Lauri Carleton was a married mother of nine, whose daughters described her as “fearless.” She wasn’t gay or trans, but she was an ally. She had a Pride flag displayed at her Mag.Pi clothing store in Cedar Glen, a small mountain community about 60 miles outside Los Angeles.
That flag got Lauri Carleton killed.
On Aug. 18, Carleton became the latest victim of anti-LGBTQ+ hate, allegedly murdered by 27-year-old Travis Ikeguchi, who confronted Carleton about the Pride flag at her shop, spewed some antigay slurs, and then shot her in the head. Carleton died at the scene.
At an Aug. 21 press conference, the San Bernardino County Sheriff Shannon Dicus said Ikeguchi fled on foot after the shooting. When confronted by law enforcement officers, Dicus said Ikeguchi opened fire, hitting multiple squad cars. Dicus said sheriff’s deputies returned fire, fatally shooting Ikeguchi about a mile from Carleton’s store. According to Dicus, Ikeguchi shot Carleton with a semi-automatic handgun, which was not registered to him, and he did not have a concealed carry license.
In an Instagram post, two of Carleton’s daughters, Ari and Kelsey Carleton wrote, “She was murdered over a Pride flag that she proudly hung on her storefront. Make no mistake, this was a hate crime. Her flags had been torn down before and she always responded by putting up a bigger one. Our family is broken.”
The women added, “We find peace in knowing she passed quickly in a place she cherished, doing what she loved while fiercely defending something she believed in. She was fearless, cool and compassionate — always putting others first.”
Carleton advocated for “everyone in the community,” Lake Arrowhead LGBTQ+, an organization with which she worked closely and to which she was a large donor, said in a statement.
Equality California, an LGBTQ+ advocacy group, said in a statement, “Lauri Carleton was a victim of the hate-filled calls to action made by politicians and extremists that continue to push false narratives and misinformation about the LGBTQ+ community. Her unwavering commitment to standing for the dignity and respect of LGBTQ+ people is a testament to her kindness and humanity, and will always be remembered.”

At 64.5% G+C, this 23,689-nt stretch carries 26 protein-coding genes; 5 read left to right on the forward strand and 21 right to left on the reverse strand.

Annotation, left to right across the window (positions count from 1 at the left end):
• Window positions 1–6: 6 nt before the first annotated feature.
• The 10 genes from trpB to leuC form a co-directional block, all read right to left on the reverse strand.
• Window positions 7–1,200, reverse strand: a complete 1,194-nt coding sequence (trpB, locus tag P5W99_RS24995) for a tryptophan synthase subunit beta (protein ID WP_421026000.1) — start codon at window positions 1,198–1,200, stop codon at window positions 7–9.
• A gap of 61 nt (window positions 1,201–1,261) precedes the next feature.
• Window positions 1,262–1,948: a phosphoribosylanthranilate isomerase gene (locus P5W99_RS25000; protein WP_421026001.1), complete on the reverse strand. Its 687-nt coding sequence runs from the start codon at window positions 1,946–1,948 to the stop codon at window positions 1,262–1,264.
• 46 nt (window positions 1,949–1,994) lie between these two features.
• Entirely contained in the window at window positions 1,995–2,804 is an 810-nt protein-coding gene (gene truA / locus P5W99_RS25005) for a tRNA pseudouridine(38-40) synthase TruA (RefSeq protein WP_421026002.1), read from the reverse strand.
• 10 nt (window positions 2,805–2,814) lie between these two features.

PGN reported on last month’s hate crime murder of Philadanco! dancer O’Shae Sibley. On July 29, Sibley and a group of friends were voguing to Beyoncé’s music at a Brooklyn gas station, just blocks from Sibley’s home, when a group of men started hurling homophobic comments and slurs. One of the group then stabbed Sibley in the chest. The alleged killer was later identified as Dmitry Popov, a 17-year-old teen. Popov has been charged with Sibley’s murder and other hate crime charges. He surrendered to police with his attorney on Aug. 5.
Carleton’s alleged killer, Ikeguchi, had an extensive online history of hateful messaging. Ikeguchi, who lived in Cedar Glen, had a history of posting anti-LGBTQ+ content on multiple social media platforms, Mara Rodriguez, the sheriff’s department’s public information officer, told reporters.
His pinned post on Twitter/X is a burning Pride flag. “What to do with the LGBTQP flag?” Ikeguchi wrote in the June 13 tweet.
Anti-LGBTQ+ people on Twitter/X and Facebook often add a P to the acronym, to stand for “pedophile.”
“There is only one way to the path of salvation and to have eternal life and that is through Jesus Christ. And yes, the path is narrow,” Ikeguchi wrote in his bio on X, where he has 155 followers.
On June 28, Ikeguchi tweeted:
“Abortion and same-sex marriage are both immoral and are design to destroy humanity one by one. So if someone is pro-abortion and pro-LGBTQP, they are at war against the foundation of family values.”
Ikeguchi also retweeted anti-Semitic, anti-Black and anti-abortion posts from other accounts and posted memes of President Biden as Satan.